Imagine you are about to go on Medicare, and your mail box and phone are being inundated with eager sales representatives and insurers wanting you to sign up with them. So, you want to outsmart them and go online and try to wade through miles of information about Medicare-Medigap- plans. You have good intentions but give in and go to a website that promises multiple quotes from different carriers and agents. Now you feel in control and you have your game face on. You fill out the form and push that magic button.
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Well, the phone rings and the agent says hello, my name is Joe agent and I see you went online to see about Medicare supplemental insurance. You and the agent have a wonderful conversation and you begin to realize that this is going to be simple. But wait, another agent calls and states his coverage is with a national company and you should go with them, because they have a very good rating and you can rely on them. Hmmmm, seems like he is right. Yea, forget about the recent bank meltdown and the high rolling investment banks on Wall Street.
Yes, having a good rating is great, but you must understand that all plans are the same regardless of insurer. They are standardized by the government in 1966, and was first administered by the Social Security Administration. In 1977 the Medicare program was created to Health Care Financing Administration-HFCA. Part A benefits are in four parts and it covers hospital and impatient hospital care, extended care, home health services, and hospice care for those terminally ill. If you pad into the social security system, and meet the minimum quarters, then this is axiomatic for you. Part B is voluntary and you have to pay a monthly fee to receive this service. It covers medical insurance for physicians’ fees, outpatient services, and tests and other medical services. Part C is the Medicare advantage plans and these plans are backed monetarily by the government and offer extra benefits-vision and dental. They are highly subsidized by Uncle Sam. Part D covers your prescriptions and is voluntary again.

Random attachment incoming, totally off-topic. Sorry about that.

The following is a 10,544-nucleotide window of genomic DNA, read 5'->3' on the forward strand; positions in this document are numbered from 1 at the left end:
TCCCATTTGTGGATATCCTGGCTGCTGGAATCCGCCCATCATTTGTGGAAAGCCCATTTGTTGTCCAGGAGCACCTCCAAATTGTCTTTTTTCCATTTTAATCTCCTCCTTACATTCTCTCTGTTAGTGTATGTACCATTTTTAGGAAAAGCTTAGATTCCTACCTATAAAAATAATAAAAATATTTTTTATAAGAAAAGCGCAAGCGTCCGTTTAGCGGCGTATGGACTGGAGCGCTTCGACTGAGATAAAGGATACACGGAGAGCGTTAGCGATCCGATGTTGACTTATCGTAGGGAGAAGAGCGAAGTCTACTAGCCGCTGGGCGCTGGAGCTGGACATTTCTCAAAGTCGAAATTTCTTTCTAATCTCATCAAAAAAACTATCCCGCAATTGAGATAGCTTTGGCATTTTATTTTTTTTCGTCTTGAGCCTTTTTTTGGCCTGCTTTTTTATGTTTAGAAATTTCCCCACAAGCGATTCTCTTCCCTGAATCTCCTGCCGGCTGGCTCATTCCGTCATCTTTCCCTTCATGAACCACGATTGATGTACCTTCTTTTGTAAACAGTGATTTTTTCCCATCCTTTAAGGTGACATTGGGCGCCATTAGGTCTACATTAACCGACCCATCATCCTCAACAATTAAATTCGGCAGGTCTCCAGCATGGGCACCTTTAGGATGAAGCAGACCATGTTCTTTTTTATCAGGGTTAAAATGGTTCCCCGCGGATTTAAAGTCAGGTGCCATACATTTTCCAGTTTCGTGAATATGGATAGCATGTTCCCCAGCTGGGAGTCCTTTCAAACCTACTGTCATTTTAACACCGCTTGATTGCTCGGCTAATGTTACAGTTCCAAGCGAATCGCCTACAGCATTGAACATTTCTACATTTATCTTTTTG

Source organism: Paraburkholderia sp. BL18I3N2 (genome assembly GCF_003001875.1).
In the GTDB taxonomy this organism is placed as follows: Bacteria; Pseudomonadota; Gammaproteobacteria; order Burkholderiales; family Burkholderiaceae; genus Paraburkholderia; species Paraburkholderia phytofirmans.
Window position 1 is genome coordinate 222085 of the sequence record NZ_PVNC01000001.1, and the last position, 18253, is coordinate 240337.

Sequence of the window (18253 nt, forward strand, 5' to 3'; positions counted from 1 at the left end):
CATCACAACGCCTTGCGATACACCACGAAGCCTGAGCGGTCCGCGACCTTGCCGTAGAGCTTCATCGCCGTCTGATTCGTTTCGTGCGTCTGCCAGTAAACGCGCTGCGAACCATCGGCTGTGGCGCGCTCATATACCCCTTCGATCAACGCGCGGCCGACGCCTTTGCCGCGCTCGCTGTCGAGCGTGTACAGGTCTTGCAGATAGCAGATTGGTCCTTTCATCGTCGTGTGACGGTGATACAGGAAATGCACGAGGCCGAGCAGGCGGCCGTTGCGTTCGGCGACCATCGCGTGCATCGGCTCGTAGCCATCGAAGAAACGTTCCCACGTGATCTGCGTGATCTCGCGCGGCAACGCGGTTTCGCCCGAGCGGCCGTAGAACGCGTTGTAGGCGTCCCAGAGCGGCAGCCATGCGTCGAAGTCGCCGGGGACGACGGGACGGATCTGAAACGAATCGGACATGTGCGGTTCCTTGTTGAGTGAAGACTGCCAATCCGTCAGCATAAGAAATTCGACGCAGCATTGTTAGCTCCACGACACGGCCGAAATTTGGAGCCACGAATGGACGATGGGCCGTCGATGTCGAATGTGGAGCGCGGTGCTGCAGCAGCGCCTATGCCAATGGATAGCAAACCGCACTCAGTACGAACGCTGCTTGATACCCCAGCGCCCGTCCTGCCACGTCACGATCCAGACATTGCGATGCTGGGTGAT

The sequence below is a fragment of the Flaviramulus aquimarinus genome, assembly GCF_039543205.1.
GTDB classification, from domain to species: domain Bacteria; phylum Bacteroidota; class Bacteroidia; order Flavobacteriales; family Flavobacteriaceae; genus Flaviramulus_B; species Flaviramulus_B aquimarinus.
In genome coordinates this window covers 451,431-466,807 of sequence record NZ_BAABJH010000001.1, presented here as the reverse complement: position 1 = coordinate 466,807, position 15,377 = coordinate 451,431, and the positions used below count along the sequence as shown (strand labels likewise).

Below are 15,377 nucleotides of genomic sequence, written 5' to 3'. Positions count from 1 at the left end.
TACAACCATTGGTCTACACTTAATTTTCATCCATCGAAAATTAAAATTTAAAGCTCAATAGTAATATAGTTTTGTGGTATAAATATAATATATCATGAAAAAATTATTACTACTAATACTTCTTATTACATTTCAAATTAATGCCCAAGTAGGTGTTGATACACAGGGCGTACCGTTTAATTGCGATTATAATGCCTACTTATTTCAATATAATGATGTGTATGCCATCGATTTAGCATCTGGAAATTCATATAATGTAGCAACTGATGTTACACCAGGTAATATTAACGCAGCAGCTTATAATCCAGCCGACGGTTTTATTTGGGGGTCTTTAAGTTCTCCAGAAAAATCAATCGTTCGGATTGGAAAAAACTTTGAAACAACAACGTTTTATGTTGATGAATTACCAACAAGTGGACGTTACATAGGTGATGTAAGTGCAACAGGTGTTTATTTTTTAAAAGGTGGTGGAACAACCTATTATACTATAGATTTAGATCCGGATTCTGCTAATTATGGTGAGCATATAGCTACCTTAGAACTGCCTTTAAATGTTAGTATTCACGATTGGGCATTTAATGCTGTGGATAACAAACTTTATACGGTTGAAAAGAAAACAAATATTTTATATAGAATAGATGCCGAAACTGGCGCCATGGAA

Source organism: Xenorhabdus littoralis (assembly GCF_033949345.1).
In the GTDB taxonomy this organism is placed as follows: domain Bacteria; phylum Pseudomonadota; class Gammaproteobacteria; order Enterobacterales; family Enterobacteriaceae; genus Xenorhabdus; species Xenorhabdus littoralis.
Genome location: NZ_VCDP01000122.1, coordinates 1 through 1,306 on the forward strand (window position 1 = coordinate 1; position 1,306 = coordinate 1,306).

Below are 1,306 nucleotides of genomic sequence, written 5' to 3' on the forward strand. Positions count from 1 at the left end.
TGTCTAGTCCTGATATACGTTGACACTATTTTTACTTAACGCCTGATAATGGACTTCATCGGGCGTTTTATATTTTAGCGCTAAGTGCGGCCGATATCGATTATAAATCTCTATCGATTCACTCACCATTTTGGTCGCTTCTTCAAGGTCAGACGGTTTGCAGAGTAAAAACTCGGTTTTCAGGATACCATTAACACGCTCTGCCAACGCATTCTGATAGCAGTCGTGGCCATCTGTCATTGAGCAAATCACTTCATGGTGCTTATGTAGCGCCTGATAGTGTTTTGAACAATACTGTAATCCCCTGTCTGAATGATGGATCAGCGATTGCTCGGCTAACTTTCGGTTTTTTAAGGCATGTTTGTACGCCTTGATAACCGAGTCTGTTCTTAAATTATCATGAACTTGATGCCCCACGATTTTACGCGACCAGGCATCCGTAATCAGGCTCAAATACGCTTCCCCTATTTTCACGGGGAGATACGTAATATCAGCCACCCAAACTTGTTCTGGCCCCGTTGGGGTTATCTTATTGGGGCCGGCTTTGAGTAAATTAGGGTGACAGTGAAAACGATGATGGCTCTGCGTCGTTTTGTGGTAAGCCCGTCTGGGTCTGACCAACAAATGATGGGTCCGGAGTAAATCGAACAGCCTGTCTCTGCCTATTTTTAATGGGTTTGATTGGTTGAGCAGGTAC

Now, what the government does not cover, you can get a Medicare supplemental plan to cover the gaps in Part A and B. There are many websites out there that will explain this, and you will get a brochure in the mail explaining what is covered and what is not by the Social Security Administration.